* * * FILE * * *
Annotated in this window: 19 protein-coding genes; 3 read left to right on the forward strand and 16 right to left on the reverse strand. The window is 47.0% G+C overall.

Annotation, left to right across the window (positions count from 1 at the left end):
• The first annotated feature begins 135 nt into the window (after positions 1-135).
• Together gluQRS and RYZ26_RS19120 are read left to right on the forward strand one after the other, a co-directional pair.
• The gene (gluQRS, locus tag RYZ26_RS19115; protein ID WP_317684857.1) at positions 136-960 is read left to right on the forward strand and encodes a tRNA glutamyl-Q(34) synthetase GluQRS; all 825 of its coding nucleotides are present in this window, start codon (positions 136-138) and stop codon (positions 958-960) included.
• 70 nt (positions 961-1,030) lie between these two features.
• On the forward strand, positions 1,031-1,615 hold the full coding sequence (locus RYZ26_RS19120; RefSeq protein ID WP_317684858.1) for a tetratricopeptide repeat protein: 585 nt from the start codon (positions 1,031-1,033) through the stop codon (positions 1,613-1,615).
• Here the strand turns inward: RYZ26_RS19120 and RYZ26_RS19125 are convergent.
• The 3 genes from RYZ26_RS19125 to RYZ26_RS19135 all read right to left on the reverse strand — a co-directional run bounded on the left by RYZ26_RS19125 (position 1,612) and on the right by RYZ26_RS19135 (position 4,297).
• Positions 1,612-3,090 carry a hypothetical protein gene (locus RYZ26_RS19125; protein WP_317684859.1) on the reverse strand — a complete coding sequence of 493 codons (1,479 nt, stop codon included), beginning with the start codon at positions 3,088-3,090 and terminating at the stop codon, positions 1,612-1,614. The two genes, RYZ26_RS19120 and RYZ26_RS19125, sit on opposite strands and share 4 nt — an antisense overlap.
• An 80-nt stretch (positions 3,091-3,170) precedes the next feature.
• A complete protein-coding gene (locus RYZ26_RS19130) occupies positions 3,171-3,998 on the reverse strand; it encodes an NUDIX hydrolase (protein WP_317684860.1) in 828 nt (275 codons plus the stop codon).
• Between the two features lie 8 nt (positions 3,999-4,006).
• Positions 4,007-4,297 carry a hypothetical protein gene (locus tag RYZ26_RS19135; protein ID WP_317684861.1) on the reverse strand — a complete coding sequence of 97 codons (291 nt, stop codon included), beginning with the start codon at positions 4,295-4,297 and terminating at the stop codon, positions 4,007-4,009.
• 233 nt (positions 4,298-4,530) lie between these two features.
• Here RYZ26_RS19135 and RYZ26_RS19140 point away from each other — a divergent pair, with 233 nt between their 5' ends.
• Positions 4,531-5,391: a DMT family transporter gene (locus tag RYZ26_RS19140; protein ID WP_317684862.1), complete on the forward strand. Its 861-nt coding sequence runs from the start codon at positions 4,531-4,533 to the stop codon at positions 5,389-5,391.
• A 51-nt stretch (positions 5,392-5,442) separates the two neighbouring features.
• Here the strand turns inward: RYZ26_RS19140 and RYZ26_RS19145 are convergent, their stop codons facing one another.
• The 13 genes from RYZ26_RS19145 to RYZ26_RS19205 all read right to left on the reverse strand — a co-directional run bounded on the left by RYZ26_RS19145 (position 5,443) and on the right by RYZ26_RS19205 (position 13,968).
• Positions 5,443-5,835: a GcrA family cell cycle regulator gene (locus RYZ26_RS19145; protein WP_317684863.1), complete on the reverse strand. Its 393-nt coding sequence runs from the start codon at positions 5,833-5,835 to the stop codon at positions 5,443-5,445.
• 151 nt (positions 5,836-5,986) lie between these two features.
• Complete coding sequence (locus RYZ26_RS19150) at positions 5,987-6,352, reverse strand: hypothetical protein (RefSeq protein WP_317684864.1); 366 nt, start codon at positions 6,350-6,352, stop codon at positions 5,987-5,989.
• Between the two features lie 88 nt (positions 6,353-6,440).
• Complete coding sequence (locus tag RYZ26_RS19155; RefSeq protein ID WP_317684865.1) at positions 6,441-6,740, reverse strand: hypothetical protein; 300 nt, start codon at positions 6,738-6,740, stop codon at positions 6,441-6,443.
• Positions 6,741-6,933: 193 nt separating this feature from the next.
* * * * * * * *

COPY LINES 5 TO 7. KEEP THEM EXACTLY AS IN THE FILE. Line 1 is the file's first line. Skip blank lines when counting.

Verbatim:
• The gene (gluQRS, locus tag RYZ26_RS19115; protein ID WP_317684857.1) at positions 136-960 is read left to right on the forward strand and encodes a tRNA glutamyl-Q(34) synthetase GluQRS; all 825 of its coding nucleotides are present in this window, start codon (positions 136-138) and stop codon (positions 958-960) included.
• 70 nt (positions 961-1,030) lie between these two features.
• On the forward strand, positions 1,031-1,615 hold the full coding sequence (locus RYZ26_RS19120; RefSeq protein ID WP_317684858.1) for a tetratricopeptide repeat protein: 585 nt from the start codon (positions 1,031-1,033) through the stop codon (positions 1,613-1,615).